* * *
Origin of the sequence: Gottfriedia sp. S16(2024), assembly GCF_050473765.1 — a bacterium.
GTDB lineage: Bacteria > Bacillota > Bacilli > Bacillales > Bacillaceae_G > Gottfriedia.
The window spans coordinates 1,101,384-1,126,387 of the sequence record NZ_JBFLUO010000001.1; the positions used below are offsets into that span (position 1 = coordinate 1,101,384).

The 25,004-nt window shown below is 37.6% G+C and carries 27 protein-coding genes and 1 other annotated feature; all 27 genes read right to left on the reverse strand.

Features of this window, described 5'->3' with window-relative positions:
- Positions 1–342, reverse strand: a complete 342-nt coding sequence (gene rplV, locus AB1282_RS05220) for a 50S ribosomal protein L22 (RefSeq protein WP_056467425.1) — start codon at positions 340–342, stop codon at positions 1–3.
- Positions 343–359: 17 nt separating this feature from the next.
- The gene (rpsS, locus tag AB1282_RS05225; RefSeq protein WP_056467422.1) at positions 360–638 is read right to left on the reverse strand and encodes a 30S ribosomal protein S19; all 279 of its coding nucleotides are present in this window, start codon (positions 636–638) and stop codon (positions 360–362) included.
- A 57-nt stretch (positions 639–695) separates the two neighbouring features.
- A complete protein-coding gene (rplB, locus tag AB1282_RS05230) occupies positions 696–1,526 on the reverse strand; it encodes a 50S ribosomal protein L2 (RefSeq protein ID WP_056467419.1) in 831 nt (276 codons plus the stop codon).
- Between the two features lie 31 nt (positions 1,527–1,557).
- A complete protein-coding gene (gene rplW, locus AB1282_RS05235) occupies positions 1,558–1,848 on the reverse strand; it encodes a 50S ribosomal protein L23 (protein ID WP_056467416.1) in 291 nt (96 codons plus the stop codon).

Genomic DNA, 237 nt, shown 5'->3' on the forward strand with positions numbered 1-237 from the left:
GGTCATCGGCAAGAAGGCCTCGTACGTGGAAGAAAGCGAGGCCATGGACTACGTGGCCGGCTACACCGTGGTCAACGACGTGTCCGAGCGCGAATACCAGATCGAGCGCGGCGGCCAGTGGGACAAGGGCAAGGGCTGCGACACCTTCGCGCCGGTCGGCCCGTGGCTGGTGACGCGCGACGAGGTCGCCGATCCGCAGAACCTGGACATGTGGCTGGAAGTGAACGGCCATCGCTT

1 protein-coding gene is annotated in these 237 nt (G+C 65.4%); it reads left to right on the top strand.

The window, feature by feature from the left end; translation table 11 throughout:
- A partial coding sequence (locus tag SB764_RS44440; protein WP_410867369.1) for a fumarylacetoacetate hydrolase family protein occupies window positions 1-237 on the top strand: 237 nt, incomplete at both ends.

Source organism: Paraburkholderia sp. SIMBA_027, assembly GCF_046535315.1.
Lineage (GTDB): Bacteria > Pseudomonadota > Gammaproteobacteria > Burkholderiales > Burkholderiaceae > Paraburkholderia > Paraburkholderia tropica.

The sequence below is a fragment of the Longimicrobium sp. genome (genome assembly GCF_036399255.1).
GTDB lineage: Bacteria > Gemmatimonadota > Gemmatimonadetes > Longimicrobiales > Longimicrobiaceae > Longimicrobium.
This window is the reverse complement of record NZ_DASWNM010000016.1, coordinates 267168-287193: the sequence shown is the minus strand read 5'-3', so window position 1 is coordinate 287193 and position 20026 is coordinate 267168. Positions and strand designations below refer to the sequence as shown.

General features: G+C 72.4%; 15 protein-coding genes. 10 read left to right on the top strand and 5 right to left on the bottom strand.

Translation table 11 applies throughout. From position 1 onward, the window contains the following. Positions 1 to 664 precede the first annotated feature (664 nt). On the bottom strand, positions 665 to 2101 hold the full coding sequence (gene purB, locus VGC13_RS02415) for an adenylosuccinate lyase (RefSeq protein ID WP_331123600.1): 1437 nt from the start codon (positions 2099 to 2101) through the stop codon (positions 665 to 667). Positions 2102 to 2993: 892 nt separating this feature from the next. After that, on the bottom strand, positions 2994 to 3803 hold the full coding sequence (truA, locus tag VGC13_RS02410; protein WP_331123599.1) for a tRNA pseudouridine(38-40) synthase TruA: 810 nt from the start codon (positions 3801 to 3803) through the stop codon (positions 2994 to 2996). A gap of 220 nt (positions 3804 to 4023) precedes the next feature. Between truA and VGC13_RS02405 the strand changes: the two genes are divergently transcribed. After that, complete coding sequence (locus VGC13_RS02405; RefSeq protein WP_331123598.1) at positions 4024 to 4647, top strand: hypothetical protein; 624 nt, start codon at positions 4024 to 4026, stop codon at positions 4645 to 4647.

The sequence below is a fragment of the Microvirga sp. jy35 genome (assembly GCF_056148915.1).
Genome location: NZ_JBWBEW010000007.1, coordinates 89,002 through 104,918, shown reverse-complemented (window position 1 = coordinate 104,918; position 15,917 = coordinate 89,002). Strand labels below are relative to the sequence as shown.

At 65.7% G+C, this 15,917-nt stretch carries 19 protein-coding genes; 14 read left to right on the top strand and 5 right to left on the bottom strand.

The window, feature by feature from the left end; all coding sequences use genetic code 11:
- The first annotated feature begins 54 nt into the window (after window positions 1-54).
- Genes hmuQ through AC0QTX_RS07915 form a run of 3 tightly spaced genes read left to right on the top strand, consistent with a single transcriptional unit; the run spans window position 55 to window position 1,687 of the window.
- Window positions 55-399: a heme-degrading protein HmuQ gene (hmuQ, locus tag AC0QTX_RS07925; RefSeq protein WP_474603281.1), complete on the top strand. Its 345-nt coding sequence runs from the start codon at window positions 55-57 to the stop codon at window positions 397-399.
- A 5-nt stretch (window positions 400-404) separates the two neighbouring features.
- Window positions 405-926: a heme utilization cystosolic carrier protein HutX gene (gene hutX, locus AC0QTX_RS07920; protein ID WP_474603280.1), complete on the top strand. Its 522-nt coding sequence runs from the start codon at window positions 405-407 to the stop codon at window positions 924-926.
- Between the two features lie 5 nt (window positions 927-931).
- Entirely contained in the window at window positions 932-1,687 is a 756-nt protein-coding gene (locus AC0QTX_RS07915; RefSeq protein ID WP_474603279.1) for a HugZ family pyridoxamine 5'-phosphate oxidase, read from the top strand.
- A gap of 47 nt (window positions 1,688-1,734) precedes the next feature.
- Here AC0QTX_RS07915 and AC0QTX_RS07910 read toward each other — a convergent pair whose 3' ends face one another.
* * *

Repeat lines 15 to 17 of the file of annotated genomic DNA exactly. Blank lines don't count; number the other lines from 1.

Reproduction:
1 protein-coding gene is annotated in these 237 nt (G+C 65.4%); it reads left to right on the top strand.

The window, feature by feature from the left end; translation table 11 throughout:
- A partial coding sequence (locus tag SB764_RS44440; protein WP_410867369.1) for a fumarylacetoacetate hydrolase family protein occupies window positions 1-237 on the top strand: 237 nt, incomplete at both ends.